By Svenja de Vos, Chief Technology Officer, Leaseweb Global
Last year, diversity became a hot topic due to several unfortunate events, and a spotlight was placed on the industry. This spotlight revealed that many of the tech leaders weren’t succeeding in ensuring diversity in their workforce. Specifically, the world learned that Apple’s senior executives were 70% white men, less than 40% of Facebook’s employees were female, and Google had a diversity issue with both women and ethnic minorities. This revelation saw many tech companies make firm commitments toward improving gender diversity. Women’s History Month provides a perfect platform to amplify efforts to encourage more women and girls to get into the tech industry.
The industry is currently facing a staggering talent gap, demonstrating that it is in desperate need of workers with the right knowledge and skills. This crisis could be solved by prioritizing getting more women into STEM roles.
With recent research from Cybersecurity Ventures showing that tech sectors such as cybersecurity will see 3.5 million positions go unfilled this year, it is important to widen the talent pool by getting more women involved in STEM. While this does fall heavily on education institutions to improve STEM education and training among all genders, tech companies also have a role to play by ensuring that the field is welcoming to women.
It’s key that tech companies start working with organizations targeted at younger generations to dispel any stereotypes of the industry, and many of these stereotypes center around gender.
From an early age, we have all been told that boys have more talent for STEM subjects than girls. How often have you heard that boys are better at math and girls are better at English? Beyond that, boys traditionally play with cars, LEGOS, and robots, while girls are expected to play with dolls. These societally ingrained images of male and female stick with people for their entire life, impacting every industry and the direction that young men and women take when it comes to their careers. Therefore, it is not very surprising that girls ultimately opt-out of STEM subjects.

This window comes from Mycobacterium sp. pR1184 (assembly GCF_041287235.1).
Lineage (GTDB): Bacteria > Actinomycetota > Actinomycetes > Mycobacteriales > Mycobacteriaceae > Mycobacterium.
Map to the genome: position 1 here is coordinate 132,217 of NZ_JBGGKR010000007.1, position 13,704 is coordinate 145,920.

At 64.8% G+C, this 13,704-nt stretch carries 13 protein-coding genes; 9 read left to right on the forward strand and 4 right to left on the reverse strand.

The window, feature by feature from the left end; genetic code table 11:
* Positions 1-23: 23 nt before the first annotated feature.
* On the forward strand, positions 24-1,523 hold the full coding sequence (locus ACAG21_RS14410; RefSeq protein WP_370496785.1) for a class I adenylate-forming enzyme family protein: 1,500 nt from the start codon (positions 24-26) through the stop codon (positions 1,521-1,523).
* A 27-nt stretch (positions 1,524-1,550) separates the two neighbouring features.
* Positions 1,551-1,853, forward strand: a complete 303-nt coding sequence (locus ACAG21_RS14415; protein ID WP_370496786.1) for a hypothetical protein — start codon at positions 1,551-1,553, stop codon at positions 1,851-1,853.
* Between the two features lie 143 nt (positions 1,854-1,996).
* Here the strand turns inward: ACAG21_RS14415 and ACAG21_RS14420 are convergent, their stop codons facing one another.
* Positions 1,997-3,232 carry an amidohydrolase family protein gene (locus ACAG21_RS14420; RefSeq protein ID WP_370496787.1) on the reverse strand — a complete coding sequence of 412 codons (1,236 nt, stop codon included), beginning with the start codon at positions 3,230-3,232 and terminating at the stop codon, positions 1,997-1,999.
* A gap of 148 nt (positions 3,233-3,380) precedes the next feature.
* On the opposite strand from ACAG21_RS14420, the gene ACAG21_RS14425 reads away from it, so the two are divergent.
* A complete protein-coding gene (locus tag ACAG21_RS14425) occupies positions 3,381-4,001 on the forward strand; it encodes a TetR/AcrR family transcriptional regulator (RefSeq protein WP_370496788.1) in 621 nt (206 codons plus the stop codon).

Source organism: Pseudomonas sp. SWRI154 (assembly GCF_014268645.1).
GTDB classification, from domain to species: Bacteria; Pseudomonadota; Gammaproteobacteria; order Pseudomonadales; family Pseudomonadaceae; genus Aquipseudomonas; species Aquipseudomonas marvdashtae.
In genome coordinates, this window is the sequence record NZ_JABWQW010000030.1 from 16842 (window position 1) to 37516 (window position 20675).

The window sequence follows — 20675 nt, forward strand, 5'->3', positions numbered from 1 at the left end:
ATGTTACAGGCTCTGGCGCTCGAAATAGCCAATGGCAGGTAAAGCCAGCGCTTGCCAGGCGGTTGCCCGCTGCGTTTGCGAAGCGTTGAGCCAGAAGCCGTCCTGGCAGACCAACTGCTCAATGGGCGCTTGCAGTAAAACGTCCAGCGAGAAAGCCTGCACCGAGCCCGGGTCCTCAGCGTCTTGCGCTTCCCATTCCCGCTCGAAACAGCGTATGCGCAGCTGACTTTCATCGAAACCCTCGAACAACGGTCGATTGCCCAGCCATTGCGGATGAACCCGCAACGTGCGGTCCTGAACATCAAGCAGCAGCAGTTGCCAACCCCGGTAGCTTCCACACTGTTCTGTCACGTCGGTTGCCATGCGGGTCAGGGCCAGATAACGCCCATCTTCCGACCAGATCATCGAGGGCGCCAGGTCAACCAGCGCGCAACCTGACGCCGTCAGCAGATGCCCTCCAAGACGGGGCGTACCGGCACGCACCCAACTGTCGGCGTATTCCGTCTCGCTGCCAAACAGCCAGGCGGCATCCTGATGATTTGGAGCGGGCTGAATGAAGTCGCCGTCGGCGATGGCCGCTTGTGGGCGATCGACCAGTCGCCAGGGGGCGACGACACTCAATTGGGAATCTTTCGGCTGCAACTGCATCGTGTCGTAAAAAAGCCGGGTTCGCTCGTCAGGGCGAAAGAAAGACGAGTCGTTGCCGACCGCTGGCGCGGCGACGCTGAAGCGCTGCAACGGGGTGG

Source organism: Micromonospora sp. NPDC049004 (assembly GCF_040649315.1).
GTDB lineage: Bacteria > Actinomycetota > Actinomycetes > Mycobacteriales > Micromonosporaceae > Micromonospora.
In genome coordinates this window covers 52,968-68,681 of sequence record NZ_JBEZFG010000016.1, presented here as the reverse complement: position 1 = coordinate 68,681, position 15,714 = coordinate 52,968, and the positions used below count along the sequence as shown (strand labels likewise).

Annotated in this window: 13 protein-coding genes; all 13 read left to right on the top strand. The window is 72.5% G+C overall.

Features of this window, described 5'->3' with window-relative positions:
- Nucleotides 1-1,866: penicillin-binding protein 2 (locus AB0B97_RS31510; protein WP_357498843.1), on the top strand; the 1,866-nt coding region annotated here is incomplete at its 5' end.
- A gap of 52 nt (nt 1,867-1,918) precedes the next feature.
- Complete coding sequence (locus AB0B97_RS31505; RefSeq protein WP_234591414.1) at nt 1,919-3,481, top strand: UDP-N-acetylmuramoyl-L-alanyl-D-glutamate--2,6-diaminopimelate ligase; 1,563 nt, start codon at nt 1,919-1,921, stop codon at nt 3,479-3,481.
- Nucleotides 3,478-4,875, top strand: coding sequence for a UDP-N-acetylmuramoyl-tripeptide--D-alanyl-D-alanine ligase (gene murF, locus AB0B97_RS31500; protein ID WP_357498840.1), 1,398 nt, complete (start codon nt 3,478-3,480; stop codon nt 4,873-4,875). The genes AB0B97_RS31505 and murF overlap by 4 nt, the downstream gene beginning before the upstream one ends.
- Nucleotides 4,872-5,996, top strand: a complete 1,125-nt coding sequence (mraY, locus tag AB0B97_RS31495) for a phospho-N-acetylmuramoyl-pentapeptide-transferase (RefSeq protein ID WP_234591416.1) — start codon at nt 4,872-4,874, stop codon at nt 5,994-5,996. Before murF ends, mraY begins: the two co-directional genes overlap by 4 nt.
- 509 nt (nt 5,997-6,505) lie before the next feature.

Young women should be exposed to the basics of coding through their education and taught to explore STEM skills such as programming. Once these skills and interests have been established, they should be encouraged and promoted. Additionally, young women should be taught that women are successful in the STEM realm. Currently, being a female manager in the tech world is unfortunately considered ‘abnormal.’
The data supports this push: Research indicates that having a more diverse workforce has a direct correlation to a business's bottom line. Diversity helps with hiring - a survey by Glassdoor showed that 67% of job seekers said a diverse workforce is important when considering job offers. It helps with innovation - Josh Bersin's research showed that inclusive companies are 1.7 times more likely to be seen as innovation leaders in their market. And, it greatly benefits success and profit - a report by McKinsey & Company on delivering growth through diversity found that companies with the most ethnically diverse executive teams are 33% more likely to outperform their peers on profitability, while another study conducted by the Boston Consulting Group found that companies with more diverse management teams have 19% higher revenue.
The numbers are obvious as to why tech companies should be doing all they can to ensure that their workforce is more diverse and they are creating a welcoming environment for more women. However, women who are interested in STEM roles have a task in this change. Women in STEM, or those who are interested in STEM, need to keep developing themselves and focus on a position that aligns with their skills and interests. It is important to remember that jobs are person-specific, not gender-specific, and now is the time to change perceptions while narrowing the skills gap.
As we look toward the future, we all need to think about what we can do in this next year and beyond for young people, specifically young women, to get them excited about a STEM career. The goal is to prepare ourselves for a better future and we need everyone to make that possible.